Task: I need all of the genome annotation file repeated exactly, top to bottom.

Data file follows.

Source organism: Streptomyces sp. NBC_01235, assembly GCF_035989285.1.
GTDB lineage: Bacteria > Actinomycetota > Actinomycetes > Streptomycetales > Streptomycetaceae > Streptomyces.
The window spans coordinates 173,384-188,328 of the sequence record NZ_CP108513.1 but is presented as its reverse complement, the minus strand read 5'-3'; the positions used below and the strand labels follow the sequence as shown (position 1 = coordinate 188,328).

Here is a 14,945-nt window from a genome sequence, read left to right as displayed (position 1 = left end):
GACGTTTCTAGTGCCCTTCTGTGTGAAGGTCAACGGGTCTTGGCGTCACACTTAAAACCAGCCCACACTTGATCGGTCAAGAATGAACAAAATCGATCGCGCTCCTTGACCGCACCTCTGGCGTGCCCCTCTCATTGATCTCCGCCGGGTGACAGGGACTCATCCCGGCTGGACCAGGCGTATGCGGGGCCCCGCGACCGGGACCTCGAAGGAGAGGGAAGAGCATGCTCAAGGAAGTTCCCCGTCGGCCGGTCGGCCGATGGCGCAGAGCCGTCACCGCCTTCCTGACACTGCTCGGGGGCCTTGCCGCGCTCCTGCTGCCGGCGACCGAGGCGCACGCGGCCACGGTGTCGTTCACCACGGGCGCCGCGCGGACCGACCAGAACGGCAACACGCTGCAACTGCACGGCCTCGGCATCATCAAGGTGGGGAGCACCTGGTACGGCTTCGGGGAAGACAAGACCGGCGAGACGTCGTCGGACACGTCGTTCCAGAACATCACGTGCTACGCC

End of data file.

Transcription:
Source organism: Streptomyces sp. NBC_01235, assembly GCF_035989285.1.
GTDB lineage: Bacteria > Actinomycetota > Actinomycetes > Streptomycetales > Streptomycetaceae > Streptomyces.
The window spans coordinates 173,384-188,328 of the sequence record NZ_CP108513.1 but is presented as its reverse complement, the minus strand read 5'-3'; the positions used below and the strand labels follow the sequence as shown (position 1 = coordinate 188,328).

Here is a 14,945-nt window from a genome sequence, read left to right as displayed (position 1 = left end):
GACGTTTCTAGTGCCCTTCTGTGTGAAGGTCAACGGGTCTTGGCGTCACACTTAAAACCAGCCCACACTTGATCGGTCAAGAATGAACAAAATCGATCGCGCTCCTTGACCGCACCTCTGGCGTGCCCCTCTCATTGATCTCCGCCGGGTGACAGGGACTCATCCCGGCTGGACCAGGCGTATGCGGGGCCCCGCGACCGGGACCTCGAAGGAGAGGGAAGAGCATGCTCAAGGAAGTTCCCCGTCGGCCGGTCGGCCGATGGCGCAGAGCCGTCACCGCCTTCCTGACACTGCTCGGGGGCCTTGCCGCGCTCCTGCTGCCGGCGACCGAGGCGCACGCGGCCACGGTGTCGTTCACCACGGGCGCCGCGCGGACCGACCAGAACGGCAACACGCTGCAACTGCACGGCCTCGGCATCATCAAGGTGGGGAGCACCTGGTACGGCTTCGGGGAAGACAAGACCGGCGAGACGTCGTCGGACACGTCGTTCCAGAACATCACGTGCTACGCC